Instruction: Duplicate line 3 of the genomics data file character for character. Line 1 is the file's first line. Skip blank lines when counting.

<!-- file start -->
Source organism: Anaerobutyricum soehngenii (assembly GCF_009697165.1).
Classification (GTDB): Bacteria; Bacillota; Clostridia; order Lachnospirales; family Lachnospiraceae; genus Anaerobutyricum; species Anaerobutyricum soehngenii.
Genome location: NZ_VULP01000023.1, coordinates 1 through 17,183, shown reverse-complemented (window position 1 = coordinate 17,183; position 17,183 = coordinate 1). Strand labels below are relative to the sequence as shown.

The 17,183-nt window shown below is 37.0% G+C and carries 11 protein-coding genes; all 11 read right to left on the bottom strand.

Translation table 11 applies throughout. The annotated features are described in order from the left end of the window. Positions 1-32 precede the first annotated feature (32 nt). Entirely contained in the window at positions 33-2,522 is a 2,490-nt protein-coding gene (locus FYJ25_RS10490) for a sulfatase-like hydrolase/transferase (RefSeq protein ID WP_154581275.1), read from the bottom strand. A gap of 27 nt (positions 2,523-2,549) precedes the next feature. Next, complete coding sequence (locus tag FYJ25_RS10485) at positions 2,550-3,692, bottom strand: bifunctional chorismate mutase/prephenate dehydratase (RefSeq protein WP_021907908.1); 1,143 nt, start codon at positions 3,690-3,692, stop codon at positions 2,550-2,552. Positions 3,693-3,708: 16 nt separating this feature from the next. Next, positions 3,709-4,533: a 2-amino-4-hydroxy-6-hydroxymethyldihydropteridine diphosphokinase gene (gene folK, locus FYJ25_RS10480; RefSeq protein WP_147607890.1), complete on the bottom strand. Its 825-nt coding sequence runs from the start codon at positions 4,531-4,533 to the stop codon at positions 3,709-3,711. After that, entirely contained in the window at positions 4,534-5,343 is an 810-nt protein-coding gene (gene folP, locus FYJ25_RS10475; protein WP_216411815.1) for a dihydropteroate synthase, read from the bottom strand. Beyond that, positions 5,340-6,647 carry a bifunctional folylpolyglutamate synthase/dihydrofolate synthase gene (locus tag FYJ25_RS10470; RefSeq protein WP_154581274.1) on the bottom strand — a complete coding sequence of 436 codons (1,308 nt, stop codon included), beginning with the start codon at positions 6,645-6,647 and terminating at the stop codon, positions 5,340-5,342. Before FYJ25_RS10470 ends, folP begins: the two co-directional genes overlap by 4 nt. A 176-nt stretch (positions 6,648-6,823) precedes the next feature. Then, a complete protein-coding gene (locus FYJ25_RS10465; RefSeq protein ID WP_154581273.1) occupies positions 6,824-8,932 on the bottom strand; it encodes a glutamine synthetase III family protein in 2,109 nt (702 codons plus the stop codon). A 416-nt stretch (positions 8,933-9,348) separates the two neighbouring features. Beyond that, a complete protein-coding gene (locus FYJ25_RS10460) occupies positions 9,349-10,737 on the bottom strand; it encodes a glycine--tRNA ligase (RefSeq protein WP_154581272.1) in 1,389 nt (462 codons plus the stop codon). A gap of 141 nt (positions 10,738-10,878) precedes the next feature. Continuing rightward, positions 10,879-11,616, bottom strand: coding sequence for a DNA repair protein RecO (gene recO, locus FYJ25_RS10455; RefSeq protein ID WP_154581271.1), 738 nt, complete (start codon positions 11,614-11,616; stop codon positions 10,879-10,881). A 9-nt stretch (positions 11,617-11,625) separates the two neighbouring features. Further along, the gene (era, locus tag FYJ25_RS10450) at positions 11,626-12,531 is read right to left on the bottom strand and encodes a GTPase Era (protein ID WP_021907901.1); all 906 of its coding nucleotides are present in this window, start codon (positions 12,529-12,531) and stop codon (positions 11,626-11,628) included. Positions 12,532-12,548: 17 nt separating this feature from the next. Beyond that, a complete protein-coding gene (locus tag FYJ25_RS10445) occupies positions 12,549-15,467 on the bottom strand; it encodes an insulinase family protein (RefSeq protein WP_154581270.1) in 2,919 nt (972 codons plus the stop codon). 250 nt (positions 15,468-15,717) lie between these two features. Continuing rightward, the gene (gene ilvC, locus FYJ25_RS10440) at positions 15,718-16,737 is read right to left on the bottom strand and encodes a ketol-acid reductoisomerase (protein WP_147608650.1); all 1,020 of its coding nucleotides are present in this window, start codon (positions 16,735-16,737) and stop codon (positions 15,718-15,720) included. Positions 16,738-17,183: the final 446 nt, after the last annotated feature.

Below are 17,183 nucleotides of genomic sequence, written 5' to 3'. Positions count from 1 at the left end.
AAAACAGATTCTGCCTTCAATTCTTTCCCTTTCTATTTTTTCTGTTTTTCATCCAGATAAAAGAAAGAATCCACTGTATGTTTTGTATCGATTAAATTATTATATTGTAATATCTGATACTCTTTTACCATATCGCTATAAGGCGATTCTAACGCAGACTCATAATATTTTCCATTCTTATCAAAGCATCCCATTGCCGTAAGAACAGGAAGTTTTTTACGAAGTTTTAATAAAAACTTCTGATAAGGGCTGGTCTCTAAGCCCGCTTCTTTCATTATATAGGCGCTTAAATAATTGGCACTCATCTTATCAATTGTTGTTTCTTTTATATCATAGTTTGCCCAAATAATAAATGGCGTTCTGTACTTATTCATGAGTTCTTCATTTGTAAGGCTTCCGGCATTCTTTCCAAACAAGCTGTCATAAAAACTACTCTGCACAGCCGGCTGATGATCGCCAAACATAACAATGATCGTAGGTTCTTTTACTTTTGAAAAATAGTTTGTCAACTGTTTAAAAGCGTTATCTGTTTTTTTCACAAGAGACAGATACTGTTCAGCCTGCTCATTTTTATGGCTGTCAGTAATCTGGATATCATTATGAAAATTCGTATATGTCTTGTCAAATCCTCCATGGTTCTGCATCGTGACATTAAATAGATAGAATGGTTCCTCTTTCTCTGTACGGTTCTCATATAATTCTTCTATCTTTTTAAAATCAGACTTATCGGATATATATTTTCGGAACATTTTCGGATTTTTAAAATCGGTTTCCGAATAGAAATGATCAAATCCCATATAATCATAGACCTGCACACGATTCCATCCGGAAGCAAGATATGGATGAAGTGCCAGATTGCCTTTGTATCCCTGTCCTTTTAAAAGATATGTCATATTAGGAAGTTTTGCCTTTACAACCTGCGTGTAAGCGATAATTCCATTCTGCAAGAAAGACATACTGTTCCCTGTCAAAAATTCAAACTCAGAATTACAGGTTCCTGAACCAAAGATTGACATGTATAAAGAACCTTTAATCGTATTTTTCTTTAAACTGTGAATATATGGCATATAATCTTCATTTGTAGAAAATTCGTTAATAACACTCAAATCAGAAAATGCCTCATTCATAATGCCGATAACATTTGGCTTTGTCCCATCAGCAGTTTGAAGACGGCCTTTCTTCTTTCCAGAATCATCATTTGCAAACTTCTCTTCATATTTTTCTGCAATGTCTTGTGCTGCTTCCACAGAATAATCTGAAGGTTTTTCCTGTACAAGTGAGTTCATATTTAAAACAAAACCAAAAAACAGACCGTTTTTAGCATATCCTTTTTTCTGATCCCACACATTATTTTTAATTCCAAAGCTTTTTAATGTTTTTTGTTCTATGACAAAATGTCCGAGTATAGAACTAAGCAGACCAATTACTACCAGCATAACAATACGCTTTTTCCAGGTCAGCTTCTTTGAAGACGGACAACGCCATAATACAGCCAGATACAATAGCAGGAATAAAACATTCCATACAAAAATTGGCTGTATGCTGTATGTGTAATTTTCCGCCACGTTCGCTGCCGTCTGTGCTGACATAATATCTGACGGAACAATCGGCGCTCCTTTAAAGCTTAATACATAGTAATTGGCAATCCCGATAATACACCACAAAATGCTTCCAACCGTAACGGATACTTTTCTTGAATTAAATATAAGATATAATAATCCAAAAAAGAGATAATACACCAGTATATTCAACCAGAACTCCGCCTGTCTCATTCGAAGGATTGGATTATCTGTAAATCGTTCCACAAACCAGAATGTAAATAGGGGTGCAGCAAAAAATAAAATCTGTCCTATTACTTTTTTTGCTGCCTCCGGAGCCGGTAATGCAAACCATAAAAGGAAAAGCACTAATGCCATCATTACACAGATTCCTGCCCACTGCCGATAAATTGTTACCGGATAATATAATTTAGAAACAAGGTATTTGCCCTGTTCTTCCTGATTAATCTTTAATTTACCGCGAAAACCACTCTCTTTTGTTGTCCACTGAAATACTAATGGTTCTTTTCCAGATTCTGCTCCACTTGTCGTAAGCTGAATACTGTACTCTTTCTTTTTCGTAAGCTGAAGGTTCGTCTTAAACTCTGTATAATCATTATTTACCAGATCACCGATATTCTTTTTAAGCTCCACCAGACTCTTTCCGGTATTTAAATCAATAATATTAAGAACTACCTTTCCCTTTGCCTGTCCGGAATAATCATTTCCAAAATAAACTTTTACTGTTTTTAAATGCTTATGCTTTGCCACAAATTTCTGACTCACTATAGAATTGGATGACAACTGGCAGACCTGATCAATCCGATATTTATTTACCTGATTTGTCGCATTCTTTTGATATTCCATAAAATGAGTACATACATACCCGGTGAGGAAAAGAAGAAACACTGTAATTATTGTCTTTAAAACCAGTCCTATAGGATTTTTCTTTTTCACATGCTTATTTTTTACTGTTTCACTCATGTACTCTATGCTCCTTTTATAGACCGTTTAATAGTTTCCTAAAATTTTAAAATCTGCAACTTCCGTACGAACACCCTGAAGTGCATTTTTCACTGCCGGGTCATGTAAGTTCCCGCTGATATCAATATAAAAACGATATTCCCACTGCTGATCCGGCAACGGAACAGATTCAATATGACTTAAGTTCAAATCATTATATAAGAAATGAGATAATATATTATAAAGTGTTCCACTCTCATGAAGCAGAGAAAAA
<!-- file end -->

Genome location: NZ_VULP01000023.1, coordinates 1 through 17,183, shown reverse-complemented (window position 1 = coordinate 17,183; position 17,183 = coordinate 1). Strand labels below are relative to the sequence as shown.